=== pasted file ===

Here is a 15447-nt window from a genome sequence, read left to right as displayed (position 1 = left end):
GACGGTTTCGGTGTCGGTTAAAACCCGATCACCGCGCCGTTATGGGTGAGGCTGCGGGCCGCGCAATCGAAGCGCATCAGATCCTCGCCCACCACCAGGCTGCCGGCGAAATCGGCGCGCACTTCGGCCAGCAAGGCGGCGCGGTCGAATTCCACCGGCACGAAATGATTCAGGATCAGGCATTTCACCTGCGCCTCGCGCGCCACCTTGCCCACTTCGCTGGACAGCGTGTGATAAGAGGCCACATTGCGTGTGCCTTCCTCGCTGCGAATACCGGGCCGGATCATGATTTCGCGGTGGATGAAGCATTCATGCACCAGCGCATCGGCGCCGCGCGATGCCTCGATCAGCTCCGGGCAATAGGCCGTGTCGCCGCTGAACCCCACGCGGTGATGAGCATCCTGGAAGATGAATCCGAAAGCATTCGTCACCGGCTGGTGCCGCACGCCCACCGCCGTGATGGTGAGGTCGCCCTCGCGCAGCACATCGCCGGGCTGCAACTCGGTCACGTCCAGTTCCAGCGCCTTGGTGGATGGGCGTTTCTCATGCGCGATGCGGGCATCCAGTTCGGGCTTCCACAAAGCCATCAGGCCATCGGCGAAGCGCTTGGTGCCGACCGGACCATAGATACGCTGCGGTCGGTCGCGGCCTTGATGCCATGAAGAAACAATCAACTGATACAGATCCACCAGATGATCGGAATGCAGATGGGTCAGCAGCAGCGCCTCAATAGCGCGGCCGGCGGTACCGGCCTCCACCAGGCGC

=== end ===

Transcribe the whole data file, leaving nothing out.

Here is a 15447-nt window from a genome sequence, read left to right as displayed (position 1 = left end):
GACGGTTTCGGTGTCGGTTAAAACCCGATCACCGCGCCGTTATGGGTGAGGCTGCGGGCCGCGCAATCGAAGCGCATCAGATCCTCGCCCACCACCAGGCTGCCGGCGAAATCGGCGCGCACTTCGGCCAGCAAGGCGGCGCGGTCGAATTCCACCGGCACGAAATGATTCAGGATCAGGCATTTCACCTGCGCCTCGCGCGCCACCTTGCCCACTTCGCTGGACAGCGTGTGATAAGAGGCCACATTGCGTGTGCCTTCCTCGCTGCGAATACCGGGCCGGATCATGATTTCGCGGTGGATGAAGCATTCATGCACCAGCGCATCGGCGCCGCGCGATGCCTCGATCAGCTCCGGGCAATAGGCCGTGTCGCCGCTGAACCCCACGCGGTGATGAGCATCCTGGAAGATGAATCCGAAAGCATTCGTCACCGGCTGGTGCCGCACGCCCACCGCCGTGATGGTGAGGTCGCCCTCGCGCAGCACATCGCCGGGCTGCAACTCGGTCACGTCCAGTTCCAGCGCCTTGGTGGATGGGCGTTTCTCATGCGCGATGCGGGCATCCAGTTCGGGCTTCCACAAAGCCATCAGGCCATCGGCGAAGCGCTTGGTGCCGACCGGACCATAGATACGCTGCGGTCGGTCGCGGCCTTGATGCCATGAAGAAACAATCAACTGATACAGATCCACCAGATGATCGGAATGCAGATGGGTCAGCAGCAGCGCCTCAATAGCGCGGCCGGCGGTACCGGCCTCCACCAGGCGC